One of the biggest global challenges facing healthcare systems is bacteria and viruses becoming resistant to drugs.
Antimicrobial resistance (AMR) contributes to the deaths of around 700,000 people annually. Without new drugs or ways of dealing with AMR, the number of deaths could reach as many as 10 million per year by 2050 and cause a 3.8% reduction in annual gross domestic product (GDP), as identified in a 2017 report, ‘Drug-Resistant Infections: A Threat to Our Economic Future’.
Jose Bengoechea is a professor at Queen’s University in Belfast, Northern Ireland. He is also the centre director of the School of Medicine, Dentistry, and Biomedical Sciences at the Wellcome Wolfson Institute for Experimental Medicine.
The university is very active in life sciences, and Bengoechea is studying AMR, including the increased resistance of Klebsiella pneumoniae to drugs.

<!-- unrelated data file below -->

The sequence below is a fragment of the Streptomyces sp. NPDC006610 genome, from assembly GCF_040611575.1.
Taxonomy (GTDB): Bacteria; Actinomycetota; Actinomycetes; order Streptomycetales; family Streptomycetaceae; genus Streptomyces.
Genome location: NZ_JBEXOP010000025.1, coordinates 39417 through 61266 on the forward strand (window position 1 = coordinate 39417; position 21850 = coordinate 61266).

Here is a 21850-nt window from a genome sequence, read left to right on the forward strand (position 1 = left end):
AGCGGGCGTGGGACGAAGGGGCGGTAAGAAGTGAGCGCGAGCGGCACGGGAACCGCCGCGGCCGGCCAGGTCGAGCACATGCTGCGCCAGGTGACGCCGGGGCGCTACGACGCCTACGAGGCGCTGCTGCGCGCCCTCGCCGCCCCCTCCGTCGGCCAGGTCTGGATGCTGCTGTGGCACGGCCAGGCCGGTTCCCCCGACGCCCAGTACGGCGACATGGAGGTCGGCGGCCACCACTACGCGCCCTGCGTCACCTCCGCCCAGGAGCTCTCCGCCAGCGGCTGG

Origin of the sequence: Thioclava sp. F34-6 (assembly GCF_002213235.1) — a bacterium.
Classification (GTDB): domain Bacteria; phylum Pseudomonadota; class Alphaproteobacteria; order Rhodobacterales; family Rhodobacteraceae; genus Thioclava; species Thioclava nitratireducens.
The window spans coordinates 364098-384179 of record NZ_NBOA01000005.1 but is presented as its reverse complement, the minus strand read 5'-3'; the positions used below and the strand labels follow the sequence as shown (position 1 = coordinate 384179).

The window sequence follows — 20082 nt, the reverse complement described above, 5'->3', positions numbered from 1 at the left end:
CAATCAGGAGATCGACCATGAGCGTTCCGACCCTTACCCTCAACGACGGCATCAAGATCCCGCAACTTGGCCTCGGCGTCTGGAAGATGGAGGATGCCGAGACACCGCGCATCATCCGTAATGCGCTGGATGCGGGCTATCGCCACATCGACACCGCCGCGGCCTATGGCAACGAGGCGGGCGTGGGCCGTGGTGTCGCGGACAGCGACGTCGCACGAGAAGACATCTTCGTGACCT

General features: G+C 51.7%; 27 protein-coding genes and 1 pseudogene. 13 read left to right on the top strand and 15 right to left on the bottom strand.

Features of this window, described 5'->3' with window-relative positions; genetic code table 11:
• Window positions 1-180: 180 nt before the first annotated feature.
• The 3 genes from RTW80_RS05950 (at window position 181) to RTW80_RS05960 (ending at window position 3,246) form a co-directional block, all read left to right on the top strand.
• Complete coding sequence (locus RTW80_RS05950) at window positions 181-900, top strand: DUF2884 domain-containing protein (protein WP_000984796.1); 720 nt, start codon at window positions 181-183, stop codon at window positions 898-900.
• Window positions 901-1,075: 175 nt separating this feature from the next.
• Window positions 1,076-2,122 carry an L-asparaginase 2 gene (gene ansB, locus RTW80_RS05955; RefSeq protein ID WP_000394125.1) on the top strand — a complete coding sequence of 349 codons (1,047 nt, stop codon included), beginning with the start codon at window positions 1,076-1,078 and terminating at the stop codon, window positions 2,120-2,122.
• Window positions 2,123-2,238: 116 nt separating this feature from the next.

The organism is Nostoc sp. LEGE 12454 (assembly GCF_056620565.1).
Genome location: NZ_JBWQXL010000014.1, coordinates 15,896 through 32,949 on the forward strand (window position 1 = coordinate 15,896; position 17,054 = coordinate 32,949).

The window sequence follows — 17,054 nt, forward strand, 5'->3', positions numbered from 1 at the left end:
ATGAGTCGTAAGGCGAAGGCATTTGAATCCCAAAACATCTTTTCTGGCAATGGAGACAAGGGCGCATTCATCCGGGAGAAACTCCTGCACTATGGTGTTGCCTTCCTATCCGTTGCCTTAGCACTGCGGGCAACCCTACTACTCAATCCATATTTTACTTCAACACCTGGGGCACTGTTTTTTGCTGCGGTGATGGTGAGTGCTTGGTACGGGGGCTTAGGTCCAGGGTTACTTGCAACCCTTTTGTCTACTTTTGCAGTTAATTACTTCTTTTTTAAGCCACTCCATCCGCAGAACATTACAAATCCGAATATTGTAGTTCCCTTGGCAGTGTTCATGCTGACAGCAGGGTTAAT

Klebsiella is a bacterium that can cause different types of healthcare-associated infections, including pneumonia, bloodstream infections, wound or surgical site infections, and meningitis. Increasingly, Klebsiella bacteria are typically found in the human intestines, but they do not cause disease.
In healthcare settings, Klebsiella infections commonly occur in sick patients receiving treatment for other conditions.
Labiotech met with Bengoechea at Queen’s University to talk about his work and about tackling AMR.
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